I'd best take care when reviewing this album by trumpet maestro Carl Saunders, as I could run short of laudatory adjectives before the appraisal has been completed. For those who are unfamiliar with his c.v., Saunders has been enriching big-band trumpet sections for more than four decades, having cut his teeth with the renowned Stan Kenton Orchestra while still a teen-ager in 1960. The pedigree is immaculate too; Carl's mother, Gail Sherwood, once sang with Kenton, and his uncle, Bobby Sherwood, was a well-known bandleader in the '40s. While Saunders has presided over a number of bands in his hometown of Las Vegas, he has recorded only twice before as leader, and never with an ensemble that is in any way comparable to this one. Saunders has made a lot of friends in the music business, and with friends like these one is able to put together a big band so proficient and powerful that it can easily blow almost any adversary out of the water. But no orchestra is better than its charts, and here Saunders scores another coup with the inclusion of half a dozen incontestably brilliant compositions and arrangements by his long-time friend and mentor, the late Herbie Phillips, to whom the album is dedicated. To them Saunders adds three of his own ("I'm All for You," "Never Always," "Baby Blues"), Ivan Lins' "Love Dance" and the beauteous standards "Emily" (a tour de force for the superb young trombonist Andy Martin) and "Autumn in New York" (showcasing Saunders' mind-blowing trumpet). Phillips was fond of clever titles, and his tunes include "Perceptive Hindsight," "Some Bones of Contention" (the "'bones" in question belonging to Martin and Bob McChesney), "Strike Out the Band," "Dearly Befuddled" and "An Apple for Christa" (for the late teacher-turned-astronaut Christa McAuliffe). Phillips also wrote the sunny opener, "Compilation," which serves to introduce another of the band's stellar improvisers, veteran alto saxophonist Lanny Morgan, whose fiery deposition complements those by Saunders, McChesney, tenor Jerry Pinter and pianist Christian Jacob. Saunders is featured on trumpet and flugel on "Love Dance," on trumpet (with Morgan) on "I'm All for You," but he's not the only member of that section to make the spotlight his own. Ron Stout is bright and agile on "Hindsight" and "Never Always," Bobby Shew smooth and steady on "Strike Out the Band," Bob Summers quick and expressive on "Christa" before Saunders returns to close the show with a typically eloquent discourse on "Baby Blues." Other soloists of note include tenor Doug Webb ("Hindsight," "Dearly Befuddled"), alto Brian Scanlon ("Never Always") and bassist Kevin Axt ("Baby Blues"). Well, we're nearing the end of the review and have a few adjectives left, so we may as well use some of them now. Awesome. Spectacular. Breathtaking. Sublime. Be Bop Big Band is all of that and more. Simply put, one of the most memorable big-band albums in recent memory, one that should not be passed over by anyone who admires the genre.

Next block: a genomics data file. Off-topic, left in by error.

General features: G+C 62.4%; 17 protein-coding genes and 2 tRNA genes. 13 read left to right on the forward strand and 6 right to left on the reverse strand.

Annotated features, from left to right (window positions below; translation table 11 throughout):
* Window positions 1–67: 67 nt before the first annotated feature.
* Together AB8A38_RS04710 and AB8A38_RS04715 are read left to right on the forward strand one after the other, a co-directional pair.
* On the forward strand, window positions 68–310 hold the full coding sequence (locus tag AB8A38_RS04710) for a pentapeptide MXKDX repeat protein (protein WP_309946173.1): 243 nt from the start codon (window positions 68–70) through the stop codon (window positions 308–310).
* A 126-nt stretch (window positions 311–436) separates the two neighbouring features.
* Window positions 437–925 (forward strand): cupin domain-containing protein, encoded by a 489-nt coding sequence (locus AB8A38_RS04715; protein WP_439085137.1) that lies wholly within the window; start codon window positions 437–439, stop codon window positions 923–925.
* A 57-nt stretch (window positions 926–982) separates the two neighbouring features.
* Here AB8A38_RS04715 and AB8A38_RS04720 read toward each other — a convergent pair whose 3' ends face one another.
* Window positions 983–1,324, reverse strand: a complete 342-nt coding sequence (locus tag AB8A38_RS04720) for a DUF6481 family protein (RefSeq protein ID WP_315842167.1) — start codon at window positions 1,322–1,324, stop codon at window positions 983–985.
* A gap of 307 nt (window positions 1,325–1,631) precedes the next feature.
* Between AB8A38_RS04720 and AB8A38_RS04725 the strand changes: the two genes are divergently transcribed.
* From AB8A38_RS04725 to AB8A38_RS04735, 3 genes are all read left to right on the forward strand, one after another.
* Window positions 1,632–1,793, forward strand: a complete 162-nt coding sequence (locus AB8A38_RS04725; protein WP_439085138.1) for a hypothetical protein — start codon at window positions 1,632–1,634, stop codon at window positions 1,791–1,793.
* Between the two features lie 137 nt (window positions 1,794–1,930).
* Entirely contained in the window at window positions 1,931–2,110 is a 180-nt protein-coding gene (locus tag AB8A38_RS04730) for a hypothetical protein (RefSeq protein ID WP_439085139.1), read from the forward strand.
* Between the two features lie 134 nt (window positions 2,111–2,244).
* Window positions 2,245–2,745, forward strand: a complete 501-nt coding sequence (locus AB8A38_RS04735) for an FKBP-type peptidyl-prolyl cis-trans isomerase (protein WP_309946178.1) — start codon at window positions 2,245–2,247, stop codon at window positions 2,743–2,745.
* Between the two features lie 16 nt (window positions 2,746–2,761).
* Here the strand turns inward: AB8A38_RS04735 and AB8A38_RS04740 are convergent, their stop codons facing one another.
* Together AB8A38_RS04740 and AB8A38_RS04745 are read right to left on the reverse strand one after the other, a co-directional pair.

Contact: Sea Breeze Records, P.O. Box 1910, Pismo Beach, CA 93448-1910. Phone 818-489-2055; www.carlsaunders.com; or e-mail email@example.com
Track Listing: Compilation; Love Dance; Emily; I'm All for You; Perceptive Hindsight; Never Always; Some Bones of Contention; Strike Out the Band; Autumn in New York; Dearly Befuddled; An Apple for Christa; Baby Blues (77:31).
Personnel: Carl Saunders, Frank Szabo, Bobby Shew, Ron Stout, Bob Summers, Scott Englebright (3, 8, 9), trumpet; Charlie Loper, Andy Martin, Bob McChesney, trombone; Pete Brockman, Sam Cernuto (3, 8, 9), bass trombone; Lanny Morgan, Brian Scanlon, alto sax; Jerry Pinter, Doug Webb, tenor sax; Bob Efford, baritone sax; Christian Jacob, piano; Kevin Axt, bass; Santo Savino, drums.
I was first exposed to jazz when I discovered that one of Jimi Hendrix's influences was Wes Montgomery. I played guitar growing up and idolized Hendrix, so I knew that anyone he looked up to must be good
I was first exposed to jazz when I discovered that one of Jimi Hendrix's influences was Wes Montgomery. I played guitar growing up and idolized Hendrix, so I knew that anyone he looked up to must be good. I was 16 at the time. I went to Tower Records and purchased a CD by Wes, and I was hooked from the very first ten seconds. The sound of the song Lolita illuminated my bedroom, as I just sat back amazed at how colorful and soulful this music was--I understood it, even though at the time I didn't understand how to go about playing it. I get chills listening to Wes' solo on Lolita, and I can still listen to that song ten times in a row and never get tired of it. There is a truly timeless quality to genuinely spontaneous jazz music, and it is that quality that has inspired me to devote my life to studying and playing this music.